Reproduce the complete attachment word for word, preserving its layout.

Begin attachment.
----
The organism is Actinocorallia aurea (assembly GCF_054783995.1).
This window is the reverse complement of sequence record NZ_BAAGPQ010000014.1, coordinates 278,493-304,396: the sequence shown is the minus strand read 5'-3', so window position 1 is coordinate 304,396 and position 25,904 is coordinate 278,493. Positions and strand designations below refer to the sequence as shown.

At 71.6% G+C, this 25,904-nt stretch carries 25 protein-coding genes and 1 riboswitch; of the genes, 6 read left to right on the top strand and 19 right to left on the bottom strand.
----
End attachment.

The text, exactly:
The organism is Actinocorallia aurea (assembly GCF_054783995.1).
This window is the reverse complement of sequence record NZ_BAAGPQ010000014.1, coordinates 278,493-304,396: the sequence shown is the minus strand read 5'-3', so window position 1 is coordinate 304,396 and position 25,904 is coordinate 278,493. Positions and strand designations below refer to the sequence as shown.

At 71.6% G+C, this 25,904-nt stretch carries 25 protein-coding genes and 1 riboswitch; of the genes, 6 read left to right on the top strand and 19 right to left on the bottom strand.